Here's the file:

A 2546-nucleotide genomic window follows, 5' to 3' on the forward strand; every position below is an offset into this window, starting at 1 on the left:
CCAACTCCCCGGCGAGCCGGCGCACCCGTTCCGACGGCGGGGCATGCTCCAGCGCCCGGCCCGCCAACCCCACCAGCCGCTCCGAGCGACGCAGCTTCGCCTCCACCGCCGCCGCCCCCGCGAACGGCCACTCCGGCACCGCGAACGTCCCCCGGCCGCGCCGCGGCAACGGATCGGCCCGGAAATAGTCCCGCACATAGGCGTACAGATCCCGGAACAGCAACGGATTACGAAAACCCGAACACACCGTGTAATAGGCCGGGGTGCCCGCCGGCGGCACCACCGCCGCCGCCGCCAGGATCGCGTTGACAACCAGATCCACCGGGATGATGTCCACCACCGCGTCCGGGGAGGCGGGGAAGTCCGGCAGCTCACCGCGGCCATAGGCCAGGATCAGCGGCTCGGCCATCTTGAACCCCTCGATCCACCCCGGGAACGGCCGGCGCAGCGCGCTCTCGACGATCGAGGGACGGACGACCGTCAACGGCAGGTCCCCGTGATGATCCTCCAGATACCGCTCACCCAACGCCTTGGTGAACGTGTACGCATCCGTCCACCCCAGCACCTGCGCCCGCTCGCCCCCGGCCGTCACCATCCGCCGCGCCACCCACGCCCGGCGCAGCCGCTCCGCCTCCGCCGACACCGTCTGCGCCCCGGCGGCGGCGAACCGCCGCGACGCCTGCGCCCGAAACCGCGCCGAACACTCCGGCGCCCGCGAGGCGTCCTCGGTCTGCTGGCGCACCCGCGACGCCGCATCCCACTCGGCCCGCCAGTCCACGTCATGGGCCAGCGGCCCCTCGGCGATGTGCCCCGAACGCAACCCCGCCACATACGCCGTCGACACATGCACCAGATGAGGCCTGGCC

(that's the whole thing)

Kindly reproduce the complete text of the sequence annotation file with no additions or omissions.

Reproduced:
A 2546-nucleotide genomic window follows, 5' to 3' on the forward strand; every position below is an offset into this window, starting at 1 on the left:
CCAACTCCCCGGCGAGCCGGCGCACCCGTTCCGACGGCGGGGCATGCTCCAGCGCCCGGCCCGCCAACCCCACCAGCCGCTCCGAGCGACGCAGCTTCGCCTCCACCGCCGCCGCCCCCGCGAACGGCCACTCCGGCACCGCGAACGTCCCCCGGCCGCGCCGCGGCAACGGATCGGCCCGGAAATAGTCCCGCACATAGGCGTACAGATCCCGGAACAGCAACGGATTACGAAAACCCGAACACACCGTGTAATAGGCCGGGGTGCCCGCCGGCGGCACCACCGCCGCCGCCGCCAGGATCGCGTTGACAACCAGATCCACCGGGATGATGTCCACCACCGCGTCCGGGGAGGCGGGGAAGTCCGGCAGCTCACCGCGGCCATAGGCCAGGATCAGCGGCTCGGCCATCTTGAACCCCTCGATCCACCCCGGGAACGGCCGGCGCAGCGCGCTCTCGACGATCGAGGGACGGACGACCGTCAACGGCAGGTCCCCGTGATGATCCTCCAGATACCGCTCACCCAACGCCTTGGTGAACGTGTACGCATCCGTCCACCCCAGCACCTGCGCCCGCTCGCCCCCGGCCGTCACCATCCGCCGCGCCACCCACGCCCGGCGCAGCCGCTCCGCCTCCGCCGACACCGTCTGCGCCCCGGCGGCGGCGAACCGCCGCGACGCCTGCGCCCGAAACCGCGCCGAACACTCCGGCGCCCGCGAGGCGTCCTCGGTCTGCTGGCGCACCCGCGACGCCGCATCCCACTCGGCCCGCCAGTCCACGTCATGGGCCAGCGGCCCCTCGGCGATGTGCCCCGAACGCAACCCCGCCACATACGCCGTCGACACATGCACCAGATGAGGCCTGGCC